YA ALLAH!! There's just so much to consider, no wonder people are insecure! And guess what? The academic literature supports it too... for both women AND men!

First of all, many studies have reaffirmed Jean Kilbourne's arguments above regarding media consumption and body image dissatisfaction among women including Vartanian, Giant, and Passino (2001); Green and Pritchard (2003); Grabe, Ward, and Hyde (2008); and Mousa, Mashal, Al-Domi, and Jibril (2010) (which was actually a study among Jordanian adolescent females), and many have affirmed this for men as well such as Leit, Gray, and Pope (2002); Hatoum and Belle (2004); Baird and Grieve (2006); and Barlett, Vowels, and Saucier (2008) (among many others).

Second, body image has direct relationship to self-esteem (e.g., Olivardia, Pope, Borowiecki, and Cohane, 2004; Smolak and Stein, 2006; Farquhar and Wasylkiw, 2007). Moreover, one thesis study was conducted on Lebanese adolescents examining the relationship between body image and self-esteem, discovering a positive relationship between these two constructs (Khraybani, 2008). In addition, she found no gender differences were shown on body image, where as males had higher self-esteem than females related to athletic competence, physical appearance, and romantic attachment.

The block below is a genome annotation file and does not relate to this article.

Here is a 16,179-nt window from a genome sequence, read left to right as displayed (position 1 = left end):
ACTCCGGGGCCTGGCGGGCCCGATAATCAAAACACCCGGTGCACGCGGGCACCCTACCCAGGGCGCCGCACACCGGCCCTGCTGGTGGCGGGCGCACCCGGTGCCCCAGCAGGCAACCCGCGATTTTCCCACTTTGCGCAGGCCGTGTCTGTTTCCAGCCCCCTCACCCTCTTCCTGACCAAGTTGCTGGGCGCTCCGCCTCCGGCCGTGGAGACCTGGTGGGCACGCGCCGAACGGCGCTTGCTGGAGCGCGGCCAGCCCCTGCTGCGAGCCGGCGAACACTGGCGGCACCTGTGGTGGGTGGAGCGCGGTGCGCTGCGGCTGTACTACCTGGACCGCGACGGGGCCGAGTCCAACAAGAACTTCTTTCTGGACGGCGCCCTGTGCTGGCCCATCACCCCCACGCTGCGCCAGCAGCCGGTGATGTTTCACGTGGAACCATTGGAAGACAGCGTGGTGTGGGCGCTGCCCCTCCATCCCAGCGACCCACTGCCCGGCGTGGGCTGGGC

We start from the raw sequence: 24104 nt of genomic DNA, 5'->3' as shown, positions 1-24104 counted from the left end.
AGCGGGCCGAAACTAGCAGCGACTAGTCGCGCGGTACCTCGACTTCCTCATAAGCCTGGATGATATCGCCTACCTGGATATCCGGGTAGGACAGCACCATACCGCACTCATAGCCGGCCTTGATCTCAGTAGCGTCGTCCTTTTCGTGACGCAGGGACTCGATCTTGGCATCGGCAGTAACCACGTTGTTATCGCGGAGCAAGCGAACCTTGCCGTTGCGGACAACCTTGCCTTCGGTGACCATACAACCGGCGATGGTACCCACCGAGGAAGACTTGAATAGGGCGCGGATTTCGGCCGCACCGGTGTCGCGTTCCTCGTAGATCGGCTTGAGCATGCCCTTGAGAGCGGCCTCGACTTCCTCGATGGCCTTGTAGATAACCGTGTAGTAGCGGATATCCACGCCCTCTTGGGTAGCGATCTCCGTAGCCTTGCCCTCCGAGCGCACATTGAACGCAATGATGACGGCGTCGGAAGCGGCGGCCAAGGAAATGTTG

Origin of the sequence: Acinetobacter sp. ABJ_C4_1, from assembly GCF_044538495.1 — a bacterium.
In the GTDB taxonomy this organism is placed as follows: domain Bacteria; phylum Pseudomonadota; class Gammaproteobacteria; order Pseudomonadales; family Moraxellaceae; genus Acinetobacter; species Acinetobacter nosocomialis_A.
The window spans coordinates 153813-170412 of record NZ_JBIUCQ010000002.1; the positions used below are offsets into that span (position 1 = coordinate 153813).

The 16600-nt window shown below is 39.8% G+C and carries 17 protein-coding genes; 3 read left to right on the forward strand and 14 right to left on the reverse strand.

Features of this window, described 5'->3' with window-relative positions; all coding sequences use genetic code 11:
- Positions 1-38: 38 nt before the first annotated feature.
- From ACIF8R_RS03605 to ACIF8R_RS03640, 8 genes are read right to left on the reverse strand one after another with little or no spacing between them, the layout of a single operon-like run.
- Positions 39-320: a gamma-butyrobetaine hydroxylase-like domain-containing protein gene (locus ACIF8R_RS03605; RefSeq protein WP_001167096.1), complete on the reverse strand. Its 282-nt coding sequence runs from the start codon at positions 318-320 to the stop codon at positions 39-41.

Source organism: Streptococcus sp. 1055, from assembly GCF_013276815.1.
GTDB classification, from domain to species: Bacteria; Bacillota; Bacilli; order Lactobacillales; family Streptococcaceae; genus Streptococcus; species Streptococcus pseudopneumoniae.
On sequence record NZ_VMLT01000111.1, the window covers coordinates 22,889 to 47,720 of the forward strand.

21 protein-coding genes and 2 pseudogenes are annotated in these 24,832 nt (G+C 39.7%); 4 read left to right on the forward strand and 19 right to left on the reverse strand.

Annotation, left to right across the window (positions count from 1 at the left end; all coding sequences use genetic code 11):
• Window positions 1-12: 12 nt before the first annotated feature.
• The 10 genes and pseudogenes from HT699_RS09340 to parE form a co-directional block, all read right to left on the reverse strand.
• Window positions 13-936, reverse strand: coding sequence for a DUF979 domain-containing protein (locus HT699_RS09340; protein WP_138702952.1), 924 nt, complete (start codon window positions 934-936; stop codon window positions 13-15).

While this might all seem like common sense, what isn't so common sense necessarily is how self-esteem connects to our relationships. There's been much research to show how self-esteem connects to relationship satisfaction and sexual functioning. For instance:

Hoyt and Kogan (2001: 199) examined body image and relationship satisfaction in male and female university students, indicating, "Women, especially those under or above average weight, were more dissatisfied with their appearance than were men, whereas men were more dissatisfied with their relationships and sex lives than were women. In addition, those body parts with which each gender was most dissatisfied were consistent with the body parts emphasized through "ideal" images. These results are discussed in relation to gender role dynamics and societal pressures."